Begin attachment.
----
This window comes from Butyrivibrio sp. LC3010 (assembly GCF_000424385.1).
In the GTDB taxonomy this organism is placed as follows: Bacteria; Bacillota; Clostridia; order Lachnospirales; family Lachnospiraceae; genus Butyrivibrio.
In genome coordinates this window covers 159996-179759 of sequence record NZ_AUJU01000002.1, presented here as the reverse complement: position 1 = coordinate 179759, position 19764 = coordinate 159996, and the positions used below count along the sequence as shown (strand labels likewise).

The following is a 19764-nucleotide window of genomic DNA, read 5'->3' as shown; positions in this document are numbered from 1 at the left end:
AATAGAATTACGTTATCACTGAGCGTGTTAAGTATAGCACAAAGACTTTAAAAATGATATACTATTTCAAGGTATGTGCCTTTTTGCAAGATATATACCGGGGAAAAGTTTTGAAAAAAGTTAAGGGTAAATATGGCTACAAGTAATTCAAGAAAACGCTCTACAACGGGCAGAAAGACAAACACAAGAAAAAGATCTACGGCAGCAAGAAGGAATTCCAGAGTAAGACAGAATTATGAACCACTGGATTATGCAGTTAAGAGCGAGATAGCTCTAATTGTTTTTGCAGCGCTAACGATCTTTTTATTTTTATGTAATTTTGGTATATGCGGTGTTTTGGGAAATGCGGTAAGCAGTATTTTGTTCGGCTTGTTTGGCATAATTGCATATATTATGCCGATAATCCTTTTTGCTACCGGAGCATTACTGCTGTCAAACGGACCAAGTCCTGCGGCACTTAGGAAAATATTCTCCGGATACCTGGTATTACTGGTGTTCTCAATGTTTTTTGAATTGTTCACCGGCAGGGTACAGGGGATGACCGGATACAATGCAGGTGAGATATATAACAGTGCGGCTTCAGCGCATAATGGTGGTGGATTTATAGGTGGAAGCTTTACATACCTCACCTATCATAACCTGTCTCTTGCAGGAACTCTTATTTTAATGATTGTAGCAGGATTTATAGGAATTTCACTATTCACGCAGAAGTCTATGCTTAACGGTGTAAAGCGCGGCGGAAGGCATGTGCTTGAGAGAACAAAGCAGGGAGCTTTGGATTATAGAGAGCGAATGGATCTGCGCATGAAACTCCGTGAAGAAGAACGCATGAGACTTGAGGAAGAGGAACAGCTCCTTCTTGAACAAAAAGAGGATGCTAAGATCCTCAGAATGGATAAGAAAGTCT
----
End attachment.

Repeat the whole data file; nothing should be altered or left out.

This window comes from Butyrivibrio sp. LC3010 (assembly GCF_000424385.1).
In the GTDB taxonomy this organism is placed as follows: Bacteria; Bacillota; Clostridia; order Lachnospirales; family Lachnospiraceae; genus Butyrivibrio.
In genome coordinates this window covers 159996-179759 of sequence record NZ_AUJU01000002.1, presented here as the reverse complement: position 1 = coordinate 179759, position 19764 = coordinate 159996, and the positions used below count along the sequence as shown (strand labels likewise).

The following is a 19764-nucleotide window of genomic DNA, read 5'->3' as shown; positions in this document are numbered from 1 at the left end:
AATAGAATTACGTTATCACTGAGCGTGTTAAGTATAGCACAAAGACTTTAAAAATGATATACTATTTCAAGGTATGTGCCTTTTTGCAAGATATATACCGGGGAAAAGTTTTGAAAAAAGTTAAGGGTAAATATGGCTACAAGTAATTCAAGAAAACGCTCTACAACGGGCAGAAAGACAAACACAAGAAAAAGATCTACGGCAGCAAGAAGGAATTCCAGAGTAAGACAGAATTATGAACCACTGGATTATGCAGTTAAGAGCGAGATAGCTCTAATTGTTTTTGCAGCGCTAACGATCTTTTTATTTTTATGTAATTTTGGTATATGCGGTGTTTTGGGAAATGCGGTAAGCAGTATTTTGTTCGGCTTGTTTGGCATAATTGCATATATTATGCCGATAATCCTTTTTGCTACCGGAGCATTACTGCTGTCAAACGGACCAAGTCCTGCGGCACTTAGGAAAATATTCTCCGGATACCTGGTATTACTGGTGTTCTCAATGTTTTTTGAATTGTTCACCGGCAGGGTACAGGGGATGACCGGATACAATGCAGGTGAGATATATAACAGTGCGGCTTCAGCGCATAATGGTGGTGGATTTATAGGTGGAAGCTTTACATACCTCACCTATCATAACCTGTCTCTTGCAGGAACTCTTATTTTAATGATTGTAGCAGGATTTATAGGAATTTCACTATTCACGCAGAAGTCTATGCTTAACGGTGTAAAGCGCGGCGGAAGGCATGTGCTTGAGAGAACAAAGCAGGGAGCTTTGGATTATAGAGAGCGAATGGATCTGCGCATGAAACTCCGTGAAGAAGAACGCATGAGACTTGAGGAAGAGGAACAGCTCCTTCTTGAACAAAAAGAGGATGCTAAGATCCTCAGAATGGATAAGAAAGTCT